In conclusion, Scheck notes that the extensive French historiography concerning World War II barely mentions the 1940 massacres and that awareness of them is “practically nonexistent” in Germany (p. 165). This issue of memory, or relative lack thereof, is a subject that bears further investigation. Because there are so few studies directly addressing German treatment of the captured French colonial soldiers, Scheck refers to the more extensive literature on Nazi racism generally and the Wehrmacht experiences in the Polish and Soviet campaigns specifically. Christopher Browning’s Ordinary Men: Reserve Police Battalion 101 and the Final Solution offers some context in debunking the myth of the “good” Wehrmacht soldier contrasted to the more violent behavior of the Waffen-SS. Additional studies include Omer Bartov, Hitler’s Army and a list of others, cited on page 10, footnote 18. African soldiers fighting for France in World War II are discussed in Nancy Ellen Lawler, Soldiers of Misfortune: Ivoirien Tirailleurs of World War II and Julien Fargettas, “Le massacre des soldats du 25ème Régiment des Tirailleurs Sénégalais Région lyonnaise, 19 et 20 juin 1940,” the former based on French military archival research and interviews with surviving Ivorian veterans, and the latter focusing on a specific massacre. Both, however, use only French language source material. Addressing the longer history of African troops in the French army, Myron Echenberg says little about the 1940 massacres in his book Colonial Conscripts: The Tirailleurs Sénégalais in French West Africa (1857-1960). In Germany, Peter Martin and Christine Alonzo, eds., Zwischen Charleston und Stechsschritt: Schwarze im Nationalsozialismus, examines the history of blacks in Nazi Germany but says little about the 1940 massacres. While Scheck sees the 1940 massacres as a run-up to the German racial war in the Soviet Union, Mark Mazower, Dark Continent: Europe's Twentieth Century, in a reverse image, holds that Nazi rule in Eastern Europe was characterized by the use of imperialist methods of domination applied by the Germans to other white Europeans.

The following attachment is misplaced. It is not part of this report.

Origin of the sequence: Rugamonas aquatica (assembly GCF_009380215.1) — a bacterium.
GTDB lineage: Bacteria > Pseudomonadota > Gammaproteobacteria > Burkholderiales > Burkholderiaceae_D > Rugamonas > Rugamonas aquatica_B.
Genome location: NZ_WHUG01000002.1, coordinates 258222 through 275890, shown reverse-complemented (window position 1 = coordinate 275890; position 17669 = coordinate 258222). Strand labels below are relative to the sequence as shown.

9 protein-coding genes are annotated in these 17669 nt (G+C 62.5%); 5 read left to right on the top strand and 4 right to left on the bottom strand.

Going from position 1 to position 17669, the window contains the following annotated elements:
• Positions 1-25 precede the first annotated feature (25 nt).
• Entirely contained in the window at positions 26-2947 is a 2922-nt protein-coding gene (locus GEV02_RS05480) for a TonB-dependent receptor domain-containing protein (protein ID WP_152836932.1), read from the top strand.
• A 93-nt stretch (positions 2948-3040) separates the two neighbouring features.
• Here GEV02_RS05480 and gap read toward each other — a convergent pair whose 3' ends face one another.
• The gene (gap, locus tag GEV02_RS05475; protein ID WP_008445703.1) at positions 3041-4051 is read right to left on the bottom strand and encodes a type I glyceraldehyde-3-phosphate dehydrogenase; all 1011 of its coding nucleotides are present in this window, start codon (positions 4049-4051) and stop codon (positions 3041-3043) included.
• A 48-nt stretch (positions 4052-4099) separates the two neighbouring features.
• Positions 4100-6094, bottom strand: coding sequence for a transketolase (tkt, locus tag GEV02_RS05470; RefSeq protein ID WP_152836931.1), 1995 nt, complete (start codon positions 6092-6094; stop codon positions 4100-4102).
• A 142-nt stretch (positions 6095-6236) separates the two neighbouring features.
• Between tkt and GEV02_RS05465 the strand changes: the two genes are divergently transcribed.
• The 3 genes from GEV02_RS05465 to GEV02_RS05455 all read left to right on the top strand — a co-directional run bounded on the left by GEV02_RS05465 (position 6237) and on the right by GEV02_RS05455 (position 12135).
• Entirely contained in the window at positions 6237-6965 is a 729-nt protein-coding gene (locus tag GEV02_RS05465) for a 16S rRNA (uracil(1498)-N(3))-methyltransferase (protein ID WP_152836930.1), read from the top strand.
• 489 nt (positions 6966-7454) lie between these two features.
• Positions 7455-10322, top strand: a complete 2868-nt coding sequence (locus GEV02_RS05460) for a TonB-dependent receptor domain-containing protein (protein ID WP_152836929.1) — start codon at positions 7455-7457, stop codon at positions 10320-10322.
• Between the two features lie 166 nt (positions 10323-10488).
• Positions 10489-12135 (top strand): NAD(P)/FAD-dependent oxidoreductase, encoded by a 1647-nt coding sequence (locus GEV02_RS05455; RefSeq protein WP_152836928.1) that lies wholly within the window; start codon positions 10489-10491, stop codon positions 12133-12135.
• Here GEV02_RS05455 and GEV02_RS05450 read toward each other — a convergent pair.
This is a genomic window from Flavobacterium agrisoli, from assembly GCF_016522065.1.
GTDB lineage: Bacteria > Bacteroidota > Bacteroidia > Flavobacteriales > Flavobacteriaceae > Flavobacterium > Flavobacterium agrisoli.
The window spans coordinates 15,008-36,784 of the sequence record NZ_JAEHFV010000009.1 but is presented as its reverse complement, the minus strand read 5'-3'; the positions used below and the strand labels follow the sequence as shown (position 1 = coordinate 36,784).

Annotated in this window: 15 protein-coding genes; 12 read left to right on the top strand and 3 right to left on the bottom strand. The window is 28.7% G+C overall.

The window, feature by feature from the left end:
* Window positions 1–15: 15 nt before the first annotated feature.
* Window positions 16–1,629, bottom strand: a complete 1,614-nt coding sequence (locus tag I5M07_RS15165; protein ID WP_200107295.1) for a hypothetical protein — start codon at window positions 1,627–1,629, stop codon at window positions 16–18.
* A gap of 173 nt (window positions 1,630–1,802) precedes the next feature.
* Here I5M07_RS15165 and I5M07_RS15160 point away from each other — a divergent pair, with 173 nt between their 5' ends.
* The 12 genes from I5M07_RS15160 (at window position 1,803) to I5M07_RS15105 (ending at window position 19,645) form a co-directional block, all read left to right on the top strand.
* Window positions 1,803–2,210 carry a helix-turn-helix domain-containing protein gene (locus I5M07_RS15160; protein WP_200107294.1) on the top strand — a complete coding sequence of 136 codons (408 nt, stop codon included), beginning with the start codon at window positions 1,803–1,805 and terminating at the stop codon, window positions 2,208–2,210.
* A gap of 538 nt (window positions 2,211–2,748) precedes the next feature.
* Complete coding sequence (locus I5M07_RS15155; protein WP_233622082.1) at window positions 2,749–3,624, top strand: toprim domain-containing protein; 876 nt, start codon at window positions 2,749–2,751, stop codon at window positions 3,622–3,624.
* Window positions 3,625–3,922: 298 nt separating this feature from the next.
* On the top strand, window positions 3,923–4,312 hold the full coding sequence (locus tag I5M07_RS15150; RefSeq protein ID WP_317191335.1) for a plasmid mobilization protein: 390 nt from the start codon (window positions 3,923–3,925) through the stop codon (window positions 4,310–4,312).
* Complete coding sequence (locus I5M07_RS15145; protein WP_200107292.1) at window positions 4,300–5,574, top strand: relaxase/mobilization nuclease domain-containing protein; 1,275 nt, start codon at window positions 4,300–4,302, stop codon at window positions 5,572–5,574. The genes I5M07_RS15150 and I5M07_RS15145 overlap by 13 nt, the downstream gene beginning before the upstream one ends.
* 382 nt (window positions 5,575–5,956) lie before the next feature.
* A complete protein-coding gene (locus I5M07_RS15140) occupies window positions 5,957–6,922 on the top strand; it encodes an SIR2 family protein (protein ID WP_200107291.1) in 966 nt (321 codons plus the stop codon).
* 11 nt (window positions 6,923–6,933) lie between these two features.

Because Hitler’s African Victims makes exhaustive use of both French and German sources and is so well argued, including a four-page table of recorded killing with details of perpetrators and numbers of victims in May and June of 1940, it is likely to remain the standard in its field for some time. However, the book’s analysis of German attitudes toward Africans might have extended before the colonial expansion of 1884 for there is a longer history of ambivalence toward blacks that, as Allison Blakeley shows, goes back far beyond the late nineteenth century. Black saints were highlighted in the statue of Saint Maurice in Magdeburg’s Saint Kilian chapel, as well as a seventeenth-century bust and older relics of Saint Gregory the Moor in Cologne’s Saint Gereon Church, while negative as well as positive images of blacks may be found in Wolfram von Eschenbach's Medieval romance Parzifal, drawn from the legend of King Arthur and his court. Ambivalence was evident in figures such as Ruprecht and Black Pete, who accompany the Saint Nicholas figure in the Christmas celebrations in Germany and the Netherlands. In his “Observations on the Feeling of the Beautiful and Sublime,” Immanuel Kant wrote that: “(t)he Negroes of Africa have by nature no feeling that rises above the trifling.” To Johann Gottfried von Herder, writing in the late eighteenth century, Africans were ape-like with “thick lips [that] are held to indicate a sensual disposition...” In his Philosophy of History, Georg Wilhelm Friedrich Hegel held that “(t)he Negro, as already observed, exhibits the natural man is his completely wild and untamed state.” There was clearly a long history of largely negative attitudes on the part of Germans toward Africans by the time they launched their colonial movement in 1884.